You know, we’ve all been there. At a concert…THAT concert. The one that just seems to drag on and on. Never ending. Inexhaustible. Eternal. One voice in the classical music world says enough is enough! Daniel Ross has this…
Pianist Stephen Hough has criticised the established format for classical concerts, suggesting that significantly shortening them would make for a more satisfying experience. He wrote in the Radio Times : ‘At some point in the early 20th Century we settled into a pattern: Concerts should start early evening and last roughly two hours with a liquid interval, either to drink a glass of wine or visit the ladies / gents. I think we should consider removing the interval and starting either earlier or later than 7:30 pm – 60 to 80 minutes of music, then out.’
Hough also described a recent concert experience with the Los Angeles Philharmonic, in which he felt a stronger connection with audience because of its shortened running time and lack of dress code. ‘When you play for an appreciative, concentrating audience, there can be a cumulative emotional effect in the hall… an interval’s chit-chat can bring everyone down to earth with a bump and then require the engines to be started up all over again.’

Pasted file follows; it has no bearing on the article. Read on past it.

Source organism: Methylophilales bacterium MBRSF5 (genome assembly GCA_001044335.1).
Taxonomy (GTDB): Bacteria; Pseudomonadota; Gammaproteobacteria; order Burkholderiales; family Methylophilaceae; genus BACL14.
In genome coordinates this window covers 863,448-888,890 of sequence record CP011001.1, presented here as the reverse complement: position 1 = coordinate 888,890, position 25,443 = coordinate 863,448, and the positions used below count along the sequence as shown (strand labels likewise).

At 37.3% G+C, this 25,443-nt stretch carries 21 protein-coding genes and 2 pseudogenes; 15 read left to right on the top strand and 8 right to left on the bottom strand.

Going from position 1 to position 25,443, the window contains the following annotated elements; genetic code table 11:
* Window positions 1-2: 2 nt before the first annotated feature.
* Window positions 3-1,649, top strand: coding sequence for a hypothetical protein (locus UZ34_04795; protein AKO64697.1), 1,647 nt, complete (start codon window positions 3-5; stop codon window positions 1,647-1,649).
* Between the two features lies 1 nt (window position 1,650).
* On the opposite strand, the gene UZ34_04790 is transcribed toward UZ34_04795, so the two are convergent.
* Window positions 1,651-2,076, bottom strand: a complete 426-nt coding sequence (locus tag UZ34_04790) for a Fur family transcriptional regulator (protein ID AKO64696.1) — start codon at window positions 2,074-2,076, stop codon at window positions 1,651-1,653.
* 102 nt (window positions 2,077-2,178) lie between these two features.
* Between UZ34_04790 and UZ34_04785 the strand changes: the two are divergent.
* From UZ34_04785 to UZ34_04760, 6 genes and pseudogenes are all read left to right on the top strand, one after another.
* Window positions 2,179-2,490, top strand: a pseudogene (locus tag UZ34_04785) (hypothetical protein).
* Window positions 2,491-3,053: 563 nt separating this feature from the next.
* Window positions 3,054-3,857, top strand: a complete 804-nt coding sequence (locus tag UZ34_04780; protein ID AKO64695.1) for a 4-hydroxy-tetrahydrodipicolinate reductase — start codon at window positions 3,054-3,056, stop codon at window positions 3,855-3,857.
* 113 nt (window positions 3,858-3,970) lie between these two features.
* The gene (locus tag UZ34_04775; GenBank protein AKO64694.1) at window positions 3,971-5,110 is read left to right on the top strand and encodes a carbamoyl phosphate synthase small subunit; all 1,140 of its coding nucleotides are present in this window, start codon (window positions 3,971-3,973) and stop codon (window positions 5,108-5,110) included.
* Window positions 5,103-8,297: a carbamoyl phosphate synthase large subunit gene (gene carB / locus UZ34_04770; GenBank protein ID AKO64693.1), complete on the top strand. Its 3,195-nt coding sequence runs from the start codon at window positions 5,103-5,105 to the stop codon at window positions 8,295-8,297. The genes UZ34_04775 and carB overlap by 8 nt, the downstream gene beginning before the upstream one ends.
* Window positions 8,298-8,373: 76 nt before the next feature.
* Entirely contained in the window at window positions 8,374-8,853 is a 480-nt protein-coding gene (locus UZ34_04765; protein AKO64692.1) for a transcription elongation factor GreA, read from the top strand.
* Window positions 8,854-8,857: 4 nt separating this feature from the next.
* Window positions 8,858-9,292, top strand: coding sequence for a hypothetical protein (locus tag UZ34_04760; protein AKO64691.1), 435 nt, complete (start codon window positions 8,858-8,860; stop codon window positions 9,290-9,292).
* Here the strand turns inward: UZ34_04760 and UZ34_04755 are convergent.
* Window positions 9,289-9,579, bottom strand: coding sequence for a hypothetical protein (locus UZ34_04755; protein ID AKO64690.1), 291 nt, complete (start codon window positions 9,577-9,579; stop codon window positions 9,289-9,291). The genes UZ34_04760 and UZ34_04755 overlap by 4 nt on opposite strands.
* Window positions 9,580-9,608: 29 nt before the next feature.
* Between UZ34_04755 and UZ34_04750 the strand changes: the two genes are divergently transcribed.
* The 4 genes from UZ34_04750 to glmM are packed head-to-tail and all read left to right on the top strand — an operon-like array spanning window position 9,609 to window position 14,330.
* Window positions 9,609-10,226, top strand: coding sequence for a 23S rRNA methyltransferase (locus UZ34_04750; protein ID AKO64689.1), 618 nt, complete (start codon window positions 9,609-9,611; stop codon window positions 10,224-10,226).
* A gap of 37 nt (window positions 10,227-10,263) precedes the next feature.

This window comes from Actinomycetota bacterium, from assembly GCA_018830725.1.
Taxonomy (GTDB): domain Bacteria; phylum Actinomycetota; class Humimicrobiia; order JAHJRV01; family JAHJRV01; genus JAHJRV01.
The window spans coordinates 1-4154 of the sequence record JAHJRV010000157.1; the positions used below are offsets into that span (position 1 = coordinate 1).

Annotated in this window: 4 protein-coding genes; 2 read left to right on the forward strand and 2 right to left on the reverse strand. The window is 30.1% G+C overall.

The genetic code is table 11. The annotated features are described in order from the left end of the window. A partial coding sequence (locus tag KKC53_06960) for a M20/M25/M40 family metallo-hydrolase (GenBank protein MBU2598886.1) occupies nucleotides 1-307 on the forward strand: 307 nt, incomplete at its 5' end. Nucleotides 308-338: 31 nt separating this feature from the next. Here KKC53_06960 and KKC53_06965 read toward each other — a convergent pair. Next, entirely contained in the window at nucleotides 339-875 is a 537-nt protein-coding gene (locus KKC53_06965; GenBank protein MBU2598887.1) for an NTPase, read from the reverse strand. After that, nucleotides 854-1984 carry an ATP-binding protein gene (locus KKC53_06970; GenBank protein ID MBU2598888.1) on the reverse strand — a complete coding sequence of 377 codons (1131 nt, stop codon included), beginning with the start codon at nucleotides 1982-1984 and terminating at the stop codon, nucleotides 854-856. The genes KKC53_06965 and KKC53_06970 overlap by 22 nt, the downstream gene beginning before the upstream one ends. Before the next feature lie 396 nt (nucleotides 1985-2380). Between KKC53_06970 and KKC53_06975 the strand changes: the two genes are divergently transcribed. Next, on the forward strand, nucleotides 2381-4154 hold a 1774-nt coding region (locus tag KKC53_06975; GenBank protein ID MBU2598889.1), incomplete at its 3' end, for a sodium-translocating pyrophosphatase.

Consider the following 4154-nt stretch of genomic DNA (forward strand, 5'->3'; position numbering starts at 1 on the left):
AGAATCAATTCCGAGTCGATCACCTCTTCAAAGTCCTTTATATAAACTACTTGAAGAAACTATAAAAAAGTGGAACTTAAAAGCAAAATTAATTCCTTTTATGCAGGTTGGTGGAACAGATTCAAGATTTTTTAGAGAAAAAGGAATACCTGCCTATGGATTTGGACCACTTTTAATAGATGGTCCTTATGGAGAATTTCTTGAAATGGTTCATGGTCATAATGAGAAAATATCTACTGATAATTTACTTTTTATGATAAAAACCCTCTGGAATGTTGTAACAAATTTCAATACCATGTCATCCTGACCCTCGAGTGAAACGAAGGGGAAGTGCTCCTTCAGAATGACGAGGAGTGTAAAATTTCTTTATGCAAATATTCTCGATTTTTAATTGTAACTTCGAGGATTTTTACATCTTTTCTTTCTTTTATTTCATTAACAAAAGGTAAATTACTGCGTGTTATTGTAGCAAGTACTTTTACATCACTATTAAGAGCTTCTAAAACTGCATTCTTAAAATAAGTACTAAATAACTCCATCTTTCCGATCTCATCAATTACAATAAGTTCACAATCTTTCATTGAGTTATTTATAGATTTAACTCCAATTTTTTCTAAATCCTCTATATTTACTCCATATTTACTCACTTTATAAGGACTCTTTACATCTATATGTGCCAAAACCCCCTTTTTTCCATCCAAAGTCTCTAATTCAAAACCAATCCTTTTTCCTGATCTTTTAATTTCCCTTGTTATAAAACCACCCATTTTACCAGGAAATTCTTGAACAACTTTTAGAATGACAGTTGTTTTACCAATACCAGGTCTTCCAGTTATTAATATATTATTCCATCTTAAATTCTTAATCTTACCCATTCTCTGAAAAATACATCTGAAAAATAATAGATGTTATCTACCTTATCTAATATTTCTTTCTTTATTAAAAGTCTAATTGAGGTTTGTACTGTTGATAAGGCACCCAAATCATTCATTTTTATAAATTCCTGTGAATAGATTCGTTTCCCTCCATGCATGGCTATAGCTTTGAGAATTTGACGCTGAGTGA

So, what do you think? Would shorter concerts make you more or less likely to attend? Maybe, with all the concern over classical music audiences and what to do about their numbers, shortening the length of concerts is something orchestras might consider in the future.